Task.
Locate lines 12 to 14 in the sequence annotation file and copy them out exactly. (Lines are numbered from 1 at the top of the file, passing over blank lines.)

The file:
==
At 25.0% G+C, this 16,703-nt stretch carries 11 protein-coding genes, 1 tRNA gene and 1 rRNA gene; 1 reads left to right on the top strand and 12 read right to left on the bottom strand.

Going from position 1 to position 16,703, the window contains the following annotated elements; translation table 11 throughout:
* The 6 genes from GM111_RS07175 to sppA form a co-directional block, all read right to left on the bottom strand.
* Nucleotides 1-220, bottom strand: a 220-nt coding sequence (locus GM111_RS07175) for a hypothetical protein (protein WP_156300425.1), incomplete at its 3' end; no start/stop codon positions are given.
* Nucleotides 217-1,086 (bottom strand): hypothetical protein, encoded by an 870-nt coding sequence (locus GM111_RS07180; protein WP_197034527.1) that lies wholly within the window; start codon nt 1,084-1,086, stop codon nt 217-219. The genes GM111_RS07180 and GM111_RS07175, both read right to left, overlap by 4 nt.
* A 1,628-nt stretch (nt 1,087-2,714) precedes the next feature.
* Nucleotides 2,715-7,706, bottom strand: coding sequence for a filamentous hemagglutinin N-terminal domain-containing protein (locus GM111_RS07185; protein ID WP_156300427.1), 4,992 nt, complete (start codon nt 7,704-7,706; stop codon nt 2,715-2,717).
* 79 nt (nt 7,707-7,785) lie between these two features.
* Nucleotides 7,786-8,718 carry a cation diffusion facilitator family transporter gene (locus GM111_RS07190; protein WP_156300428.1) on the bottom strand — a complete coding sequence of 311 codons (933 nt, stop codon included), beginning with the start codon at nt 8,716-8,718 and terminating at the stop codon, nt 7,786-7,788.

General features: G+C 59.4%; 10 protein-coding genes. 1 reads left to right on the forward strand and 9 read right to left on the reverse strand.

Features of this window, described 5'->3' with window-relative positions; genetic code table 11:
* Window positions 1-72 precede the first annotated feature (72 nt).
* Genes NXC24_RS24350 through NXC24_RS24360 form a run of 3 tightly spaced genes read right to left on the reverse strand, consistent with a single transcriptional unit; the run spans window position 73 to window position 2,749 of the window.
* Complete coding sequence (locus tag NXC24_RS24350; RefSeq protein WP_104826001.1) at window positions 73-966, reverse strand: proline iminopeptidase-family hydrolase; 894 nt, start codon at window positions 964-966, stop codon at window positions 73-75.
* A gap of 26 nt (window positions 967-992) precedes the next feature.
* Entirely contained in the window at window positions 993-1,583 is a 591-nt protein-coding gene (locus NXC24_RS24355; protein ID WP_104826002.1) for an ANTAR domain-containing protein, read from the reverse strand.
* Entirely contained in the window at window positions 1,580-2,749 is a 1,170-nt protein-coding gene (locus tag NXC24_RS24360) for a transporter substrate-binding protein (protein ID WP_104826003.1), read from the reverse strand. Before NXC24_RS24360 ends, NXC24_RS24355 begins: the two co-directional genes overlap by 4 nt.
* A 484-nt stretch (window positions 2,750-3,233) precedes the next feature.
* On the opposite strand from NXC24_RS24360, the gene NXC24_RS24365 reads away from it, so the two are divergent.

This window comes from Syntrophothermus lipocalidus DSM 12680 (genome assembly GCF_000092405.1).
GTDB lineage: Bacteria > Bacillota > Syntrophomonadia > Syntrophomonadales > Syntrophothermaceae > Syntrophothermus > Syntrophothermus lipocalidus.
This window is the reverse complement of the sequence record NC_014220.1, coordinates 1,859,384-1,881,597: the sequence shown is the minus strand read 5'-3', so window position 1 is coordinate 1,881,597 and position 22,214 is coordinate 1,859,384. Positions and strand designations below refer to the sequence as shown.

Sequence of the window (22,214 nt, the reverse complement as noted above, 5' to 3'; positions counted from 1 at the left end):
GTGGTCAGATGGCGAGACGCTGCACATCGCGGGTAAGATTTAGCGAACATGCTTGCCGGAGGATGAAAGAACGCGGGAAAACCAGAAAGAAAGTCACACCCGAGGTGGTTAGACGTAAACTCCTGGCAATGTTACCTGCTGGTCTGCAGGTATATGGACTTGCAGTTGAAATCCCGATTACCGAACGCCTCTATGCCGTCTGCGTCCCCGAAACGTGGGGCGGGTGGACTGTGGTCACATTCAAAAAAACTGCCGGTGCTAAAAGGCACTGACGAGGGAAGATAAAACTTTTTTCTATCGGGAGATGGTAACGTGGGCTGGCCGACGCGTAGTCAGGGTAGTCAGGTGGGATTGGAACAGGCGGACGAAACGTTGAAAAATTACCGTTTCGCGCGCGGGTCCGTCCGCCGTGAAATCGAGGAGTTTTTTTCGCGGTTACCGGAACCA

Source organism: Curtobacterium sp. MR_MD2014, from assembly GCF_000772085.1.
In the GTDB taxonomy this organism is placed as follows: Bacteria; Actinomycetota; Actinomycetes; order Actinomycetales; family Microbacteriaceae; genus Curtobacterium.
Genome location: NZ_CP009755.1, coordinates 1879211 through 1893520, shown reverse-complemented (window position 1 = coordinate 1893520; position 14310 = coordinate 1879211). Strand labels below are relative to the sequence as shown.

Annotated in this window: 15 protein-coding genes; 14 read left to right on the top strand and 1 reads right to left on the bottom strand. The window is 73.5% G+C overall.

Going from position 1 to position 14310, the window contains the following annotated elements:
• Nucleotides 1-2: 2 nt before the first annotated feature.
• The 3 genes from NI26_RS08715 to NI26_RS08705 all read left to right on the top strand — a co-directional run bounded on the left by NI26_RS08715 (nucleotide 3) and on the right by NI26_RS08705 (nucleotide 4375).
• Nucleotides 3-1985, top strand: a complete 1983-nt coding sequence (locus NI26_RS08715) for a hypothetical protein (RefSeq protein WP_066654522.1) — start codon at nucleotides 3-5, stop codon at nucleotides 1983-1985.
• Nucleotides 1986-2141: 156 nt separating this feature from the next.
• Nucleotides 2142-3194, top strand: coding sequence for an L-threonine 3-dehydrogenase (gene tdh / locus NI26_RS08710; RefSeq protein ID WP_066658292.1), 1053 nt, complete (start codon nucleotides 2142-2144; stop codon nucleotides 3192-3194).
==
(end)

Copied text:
* Window positions 1-72 precede the first annotated feature (72 nt).
* Genes NXC24_RS24350 through NXC24_RS24360 form a run of 3 tightly spaced genes read right to left on the reverse strand, consistent with a single transcriptional unit; the run spans window position 73 to window position 2,749 of the window.
* Complete coding sequence (locus tag NXC24_RS24350; RefSeq protein WP_104826001.1) at window positions 73-966, reverse strand: proline iminopeptidase-family hydrolase; 894 nt, start codon at window positions 964-966, stop codon at window positions 73-75.